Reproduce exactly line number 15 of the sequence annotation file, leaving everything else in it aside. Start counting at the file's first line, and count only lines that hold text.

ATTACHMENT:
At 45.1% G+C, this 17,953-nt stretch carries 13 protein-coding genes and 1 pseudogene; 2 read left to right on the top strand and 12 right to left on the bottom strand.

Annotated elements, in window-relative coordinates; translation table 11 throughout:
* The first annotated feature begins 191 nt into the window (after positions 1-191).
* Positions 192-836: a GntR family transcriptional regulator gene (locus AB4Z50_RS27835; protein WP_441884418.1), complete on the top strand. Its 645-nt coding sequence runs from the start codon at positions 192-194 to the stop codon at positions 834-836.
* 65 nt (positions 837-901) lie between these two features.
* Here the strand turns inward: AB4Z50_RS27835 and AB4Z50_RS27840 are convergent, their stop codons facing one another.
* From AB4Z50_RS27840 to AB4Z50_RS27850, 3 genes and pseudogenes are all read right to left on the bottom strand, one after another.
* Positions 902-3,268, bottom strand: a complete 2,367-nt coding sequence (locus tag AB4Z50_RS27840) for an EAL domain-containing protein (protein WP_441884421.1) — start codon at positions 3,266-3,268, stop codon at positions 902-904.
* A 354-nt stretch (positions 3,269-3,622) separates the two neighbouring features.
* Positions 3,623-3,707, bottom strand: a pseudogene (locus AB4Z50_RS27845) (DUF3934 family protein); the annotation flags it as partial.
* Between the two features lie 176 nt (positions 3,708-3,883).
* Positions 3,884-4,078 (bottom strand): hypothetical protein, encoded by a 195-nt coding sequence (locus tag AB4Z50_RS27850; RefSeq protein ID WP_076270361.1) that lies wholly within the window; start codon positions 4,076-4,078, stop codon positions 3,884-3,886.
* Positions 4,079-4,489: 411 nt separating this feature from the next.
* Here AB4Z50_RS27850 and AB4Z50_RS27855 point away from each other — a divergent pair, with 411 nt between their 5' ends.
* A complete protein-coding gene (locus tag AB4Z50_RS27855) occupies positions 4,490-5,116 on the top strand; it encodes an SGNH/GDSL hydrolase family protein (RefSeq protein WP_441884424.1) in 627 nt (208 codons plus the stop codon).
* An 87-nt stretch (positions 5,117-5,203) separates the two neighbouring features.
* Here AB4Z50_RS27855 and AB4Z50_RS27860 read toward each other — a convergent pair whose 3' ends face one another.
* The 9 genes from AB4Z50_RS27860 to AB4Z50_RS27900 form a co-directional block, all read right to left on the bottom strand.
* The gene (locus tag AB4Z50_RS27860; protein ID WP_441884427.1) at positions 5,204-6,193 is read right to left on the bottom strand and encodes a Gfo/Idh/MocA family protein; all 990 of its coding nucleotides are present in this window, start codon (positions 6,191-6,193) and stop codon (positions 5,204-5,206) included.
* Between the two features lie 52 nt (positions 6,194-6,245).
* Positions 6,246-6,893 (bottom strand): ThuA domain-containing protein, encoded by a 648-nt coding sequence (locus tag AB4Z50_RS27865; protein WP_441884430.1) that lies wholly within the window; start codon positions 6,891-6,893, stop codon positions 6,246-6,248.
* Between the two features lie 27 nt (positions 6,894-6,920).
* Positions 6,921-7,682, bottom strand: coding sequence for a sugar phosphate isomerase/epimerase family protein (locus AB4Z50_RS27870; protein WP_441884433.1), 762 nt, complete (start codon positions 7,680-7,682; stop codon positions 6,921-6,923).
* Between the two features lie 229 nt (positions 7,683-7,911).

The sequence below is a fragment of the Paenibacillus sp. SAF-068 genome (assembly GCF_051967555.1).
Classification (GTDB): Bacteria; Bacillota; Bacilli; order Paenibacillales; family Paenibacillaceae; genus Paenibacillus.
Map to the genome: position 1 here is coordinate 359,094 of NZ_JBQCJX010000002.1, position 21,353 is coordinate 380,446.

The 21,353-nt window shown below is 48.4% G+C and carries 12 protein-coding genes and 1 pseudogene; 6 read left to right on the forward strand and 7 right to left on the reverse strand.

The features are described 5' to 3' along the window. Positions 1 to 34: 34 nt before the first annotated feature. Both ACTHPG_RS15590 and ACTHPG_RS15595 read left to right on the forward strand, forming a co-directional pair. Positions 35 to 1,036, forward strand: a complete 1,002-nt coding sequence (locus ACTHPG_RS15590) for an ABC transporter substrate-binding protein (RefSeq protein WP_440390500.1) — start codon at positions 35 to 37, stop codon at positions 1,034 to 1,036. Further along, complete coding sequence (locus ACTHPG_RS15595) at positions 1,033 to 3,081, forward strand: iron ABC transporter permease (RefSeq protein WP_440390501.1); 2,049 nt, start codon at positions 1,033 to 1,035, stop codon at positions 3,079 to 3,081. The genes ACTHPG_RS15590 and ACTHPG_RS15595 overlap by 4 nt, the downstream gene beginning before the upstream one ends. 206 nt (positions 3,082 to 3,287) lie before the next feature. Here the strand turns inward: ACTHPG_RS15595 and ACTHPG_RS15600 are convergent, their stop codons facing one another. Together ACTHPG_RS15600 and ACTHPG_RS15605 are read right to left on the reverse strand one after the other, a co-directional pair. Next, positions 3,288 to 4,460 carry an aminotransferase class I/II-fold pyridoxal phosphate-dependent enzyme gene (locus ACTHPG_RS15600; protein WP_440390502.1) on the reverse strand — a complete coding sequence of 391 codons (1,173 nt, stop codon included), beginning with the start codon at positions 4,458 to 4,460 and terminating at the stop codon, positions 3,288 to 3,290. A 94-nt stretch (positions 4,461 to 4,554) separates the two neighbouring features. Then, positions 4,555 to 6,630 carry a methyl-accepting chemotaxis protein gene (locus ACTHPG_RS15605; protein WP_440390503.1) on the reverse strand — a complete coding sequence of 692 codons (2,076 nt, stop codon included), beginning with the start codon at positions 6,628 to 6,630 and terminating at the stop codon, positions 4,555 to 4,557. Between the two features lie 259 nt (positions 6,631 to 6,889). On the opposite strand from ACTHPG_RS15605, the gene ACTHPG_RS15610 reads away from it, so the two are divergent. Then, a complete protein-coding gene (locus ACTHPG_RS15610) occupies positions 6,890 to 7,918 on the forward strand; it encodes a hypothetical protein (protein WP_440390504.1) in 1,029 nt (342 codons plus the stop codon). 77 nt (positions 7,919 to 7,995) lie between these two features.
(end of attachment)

* A complete protein-coding gene (locus tag AB4Z50_RS27855) occupies positions 4,490-5,116 on the top strand; it encodes an SGNH/GDSL hydrolase family protein (RefSeq protein WP_441884424.1) in 627 nt (208 codons plus the stop codon).